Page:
Jelena Jankovic and Ana Ivanovic have moved out of the swimming pool and onto the stadium courts of major tennis tournaments.
They no longer play for watermelons -- the older the player the bigger the watermelon, according to Jankovic.
Today the two Serbians -- second-seeded Jankovic and third-seeded Ivanovic -- play in the afternoon semifinals of the East West Bank Classic at the Home Depot Center.
At stake are ranking points and a helping of confidence in advance of the U.S. Open.
Jankovic defeated 18-year-old Victoria Azarenka of Belarus. 6-4, 6-7 (5), 6-2, in Friday's quarterfinals, then described as circus-like a chaotic atmosphere that included a chair umpire who couldn't always get the score correct and the occasional water bottle skittering across the court.
Ivanovic, who has already been a French Open finalist and Wimbledon semifinalist this year, overcame some unsteady service games for a 6-4, 6-4 win over Russia's Maria Kirilenko.
In tonight's other semifinal, fourth-seeded Nadia Petrova of Russia, who was a 6-7 (3), 6-4, 6-1 winner over unseeded Virginie Razzano of France, will play top-seeded Maria Sharapova who beat ninth-seeded defending champion Elena Dementieva, 6-3, 6-4.
Ivanovic, 19, owns a 3-1 career advantage over the 22-year-old Jankovic and is running with a three-match winning streak. Ivanovic speaks at a speed rivaling her 100-mph serves and her recollection of her first match against Jankovic, when she was 7 and at a court converted from a swimming pool in Belgrade was vivid enough that she related taking a loss, 7-1, in an oddly scored match.
Jankovic was astounded. "Really," she said, "I don't remember playing her until we were pros," Jankovic said. Instead Jankovic was entertaining in explaining how she was rewarded for her junior wins with watermelons instead of trophies.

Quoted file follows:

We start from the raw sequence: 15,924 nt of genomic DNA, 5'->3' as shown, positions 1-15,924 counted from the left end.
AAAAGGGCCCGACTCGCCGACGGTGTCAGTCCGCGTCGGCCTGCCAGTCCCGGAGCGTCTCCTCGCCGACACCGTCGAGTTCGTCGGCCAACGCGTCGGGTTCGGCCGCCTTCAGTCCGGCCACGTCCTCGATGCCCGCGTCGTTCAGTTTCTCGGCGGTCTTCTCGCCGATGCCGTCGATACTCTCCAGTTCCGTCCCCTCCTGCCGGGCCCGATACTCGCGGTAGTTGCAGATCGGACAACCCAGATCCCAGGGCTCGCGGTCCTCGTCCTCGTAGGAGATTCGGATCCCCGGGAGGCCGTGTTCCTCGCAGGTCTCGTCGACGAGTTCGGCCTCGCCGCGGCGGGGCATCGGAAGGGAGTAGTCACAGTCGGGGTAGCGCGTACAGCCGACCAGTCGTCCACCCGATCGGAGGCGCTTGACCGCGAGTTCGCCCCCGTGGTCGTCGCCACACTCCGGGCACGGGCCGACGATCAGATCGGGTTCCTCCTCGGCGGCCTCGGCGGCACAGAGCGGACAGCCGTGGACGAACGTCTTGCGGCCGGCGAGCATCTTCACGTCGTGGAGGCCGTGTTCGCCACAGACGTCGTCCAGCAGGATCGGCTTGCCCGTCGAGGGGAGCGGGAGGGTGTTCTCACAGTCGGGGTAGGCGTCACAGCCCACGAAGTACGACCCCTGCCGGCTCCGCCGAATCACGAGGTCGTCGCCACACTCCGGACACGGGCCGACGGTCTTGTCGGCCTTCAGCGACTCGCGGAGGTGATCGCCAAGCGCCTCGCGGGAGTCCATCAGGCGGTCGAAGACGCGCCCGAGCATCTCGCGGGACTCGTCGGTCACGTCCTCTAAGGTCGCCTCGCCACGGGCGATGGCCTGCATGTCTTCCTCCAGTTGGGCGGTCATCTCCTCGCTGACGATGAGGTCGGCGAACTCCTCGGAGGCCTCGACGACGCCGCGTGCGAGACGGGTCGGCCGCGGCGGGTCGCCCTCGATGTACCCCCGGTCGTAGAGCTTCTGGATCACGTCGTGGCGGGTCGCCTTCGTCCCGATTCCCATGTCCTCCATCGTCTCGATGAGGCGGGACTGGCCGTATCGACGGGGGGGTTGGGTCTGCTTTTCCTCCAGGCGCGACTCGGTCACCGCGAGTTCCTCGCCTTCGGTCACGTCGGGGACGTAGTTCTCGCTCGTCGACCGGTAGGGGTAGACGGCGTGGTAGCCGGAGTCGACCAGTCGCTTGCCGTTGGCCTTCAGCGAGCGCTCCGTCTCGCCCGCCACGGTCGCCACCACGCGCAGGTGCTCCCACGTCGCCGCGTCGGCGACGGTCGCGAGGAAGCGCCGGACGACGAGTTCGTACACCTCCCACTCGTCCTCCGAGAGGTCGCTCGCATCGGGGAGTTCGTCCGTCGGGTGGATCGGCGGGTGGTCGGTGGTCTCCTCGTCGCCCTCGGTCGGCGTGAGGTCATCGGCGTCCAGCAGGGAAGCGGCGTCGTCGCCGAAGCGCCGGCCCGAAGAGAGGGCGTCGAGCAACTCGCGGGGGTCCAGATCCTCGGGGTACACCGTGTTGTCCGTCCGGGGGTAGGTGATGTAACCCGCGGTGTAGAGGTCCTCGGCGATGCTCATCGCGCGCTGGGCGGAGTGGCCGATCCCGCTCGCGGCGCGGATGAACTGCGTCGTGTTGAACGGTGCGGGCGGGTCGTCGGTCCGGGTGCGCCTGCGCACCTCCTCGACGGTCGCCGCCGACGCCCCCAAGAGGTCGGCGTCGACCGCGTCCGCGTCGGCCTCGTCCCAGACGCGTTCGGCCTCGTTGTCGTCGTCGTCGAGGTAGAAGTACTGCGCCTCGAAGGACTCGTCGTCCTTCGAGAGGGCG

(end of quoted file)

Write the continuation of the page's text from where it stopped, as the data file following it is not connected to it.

A 10-year-old received a 10-kilogram watermelon. A 14-year-old received a 14-kilogram watermelon. And in a time when war had impoverished her country, Jankovic said no one waited to take the watermelons home. "We opened them right there," Jankovic said. "What can I say? Sweet victory."
Jankovic's only (remembered) victory over Ivanovic was here last year in the quarterfinals, 6-4, 7-6 (6). Since then Ivanovic has beaten her countrywoman on hardcourts in Montreal, on carpet in Tokyo and on clay at Amelia Island.
"I've had tough times with her," Jankovic said. "Her game doesn't really suit mine. She goes for broke, she doesn't like to play many points, she hits the ball very, very hard."
Both women played loud, hard-hitting tennis in the evening match. Sharapova and Dementieva are big grunters and the harder they hit their ground strokes the louder the match became. The noisy points even got the crowd into the match.
Sharapova held a 6-2 career advantage over Dementieva but one of the losses was here last year when Dementieva upset Sharapova in the semifinals. There was no real threat of such an upset Friday night.
When it mattered, when it seemed as if Dementieva might outslug Sharapova, her shaky serve surfaced. Dementieva double faulted on the final point of the first set and gave up the first service break of the second set when, on a 0-40 point, she double faulted again.
After Dementieva pulled even in the second set at 4-4, Sharapova boosted her volume and hitting to a higher level.
The best point of the night gave Sharapova her first match point. She and Dementieva pushed each other forward and backward until Sharapova slid a little passing shot past Dementieva.
"I was huffing and puffing after that one," Sharapova said, "but it was good."
It gave Sharapova a 40-0 advantage. It took two more points before the world's second-ranked player celebrated after a netted Dementieva backhand.
"A good thing about the end was that I didn't get frustrated," Sharapova said.